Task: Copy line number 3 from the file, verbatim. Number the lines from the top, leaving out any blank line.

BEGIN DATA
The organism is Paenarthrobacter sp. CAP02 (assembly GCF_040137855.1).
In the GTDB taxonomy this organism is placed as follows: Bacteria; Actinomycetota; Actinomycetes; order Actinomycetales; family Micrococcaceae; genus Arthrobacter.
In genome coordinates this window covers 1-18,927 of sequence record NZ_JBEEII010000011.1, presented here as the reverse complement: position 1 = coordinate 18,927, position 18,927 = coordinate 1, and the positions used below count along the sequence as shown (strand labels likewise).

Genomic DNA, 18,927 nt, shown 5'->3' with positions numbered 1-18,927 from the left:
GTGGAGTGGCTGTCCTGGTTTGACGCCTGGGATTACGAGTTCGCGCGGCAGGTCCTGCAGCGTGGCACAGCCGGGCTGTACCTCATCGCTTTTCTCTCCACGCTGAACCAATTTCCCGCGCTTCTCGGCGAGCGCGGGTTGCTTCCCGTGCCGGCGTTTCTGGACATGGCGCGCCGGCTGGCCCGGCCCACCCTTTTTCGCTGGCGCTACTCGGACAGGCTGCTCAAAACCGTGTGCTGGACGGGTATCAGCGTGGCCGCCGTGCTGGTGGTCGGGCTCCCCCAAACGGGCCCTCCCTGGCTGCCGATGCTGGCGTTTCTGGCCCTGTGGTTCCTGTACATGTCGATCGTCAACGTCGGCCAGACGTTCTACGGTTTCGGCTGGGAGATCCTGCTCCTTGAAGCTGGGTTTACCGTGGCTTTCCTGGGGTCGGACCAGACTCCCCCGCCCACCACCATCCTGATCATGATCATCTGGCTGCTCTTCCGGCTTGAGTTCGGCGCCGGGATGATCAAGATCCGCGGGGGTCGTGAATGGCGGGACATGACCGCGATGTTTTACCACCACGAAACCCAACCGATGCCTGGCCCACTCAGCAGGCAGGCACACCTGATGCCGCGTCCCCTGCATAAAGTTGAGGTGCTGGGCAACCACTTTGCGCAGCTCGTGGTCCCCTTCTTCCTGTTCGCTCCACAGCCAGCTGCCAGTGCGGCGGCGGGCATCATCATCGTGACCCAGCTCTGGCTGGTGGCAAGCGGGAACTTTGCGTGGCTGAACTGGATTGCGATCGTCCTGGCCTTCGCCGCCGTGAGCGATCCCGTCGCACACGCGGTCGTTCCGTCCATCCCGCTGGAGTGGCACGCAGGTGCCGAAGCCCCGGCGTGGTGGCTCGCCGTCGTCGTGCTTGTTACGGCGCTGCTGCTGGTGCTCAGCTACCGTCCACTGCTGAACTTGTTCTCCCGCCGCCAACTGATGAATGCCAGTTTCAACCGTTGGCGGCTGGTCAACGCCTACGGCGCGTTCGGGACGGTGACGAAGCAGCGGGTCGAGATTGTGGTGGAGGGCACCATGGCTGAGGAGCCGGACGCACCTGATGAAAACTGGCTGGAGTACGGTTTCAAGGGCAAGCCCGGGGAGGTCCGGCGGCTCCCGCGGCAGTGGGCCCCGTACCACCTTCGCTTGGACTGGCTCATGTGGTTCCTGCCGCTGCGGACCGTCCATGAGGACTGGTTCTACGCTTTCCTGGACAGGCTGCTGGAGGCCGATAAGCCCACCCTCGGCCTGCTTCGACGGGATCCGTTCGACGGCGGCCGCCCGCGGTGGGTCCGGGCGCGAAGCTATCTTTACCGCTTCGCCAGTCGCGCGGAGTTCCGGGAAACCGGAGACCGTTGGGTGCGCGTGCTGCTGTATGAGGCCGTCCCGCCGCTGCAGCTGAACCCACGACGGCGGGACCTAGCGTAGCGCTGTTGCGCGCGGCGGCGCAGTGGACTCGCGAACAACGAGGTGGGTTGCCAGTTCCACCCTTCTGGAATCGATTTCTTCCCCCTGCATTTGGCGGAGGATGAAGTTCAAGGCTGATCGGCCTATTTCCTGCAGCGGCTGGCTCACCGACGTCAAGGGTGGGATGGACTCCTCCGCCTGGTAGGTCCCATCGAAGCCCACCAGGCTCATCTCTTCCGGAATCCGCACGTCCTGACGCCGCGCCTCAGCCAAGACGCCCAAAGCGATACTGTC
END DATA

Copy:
In genome coordinates this window covers 1-18,927 of sequence record NZ_JBEEII010000011.1, presented here as the reverse complement: position 1 = coordinate 18,927, position 18,927 = coordinate 1, and the positions used below count along the sequence as shown (strand labels likewise).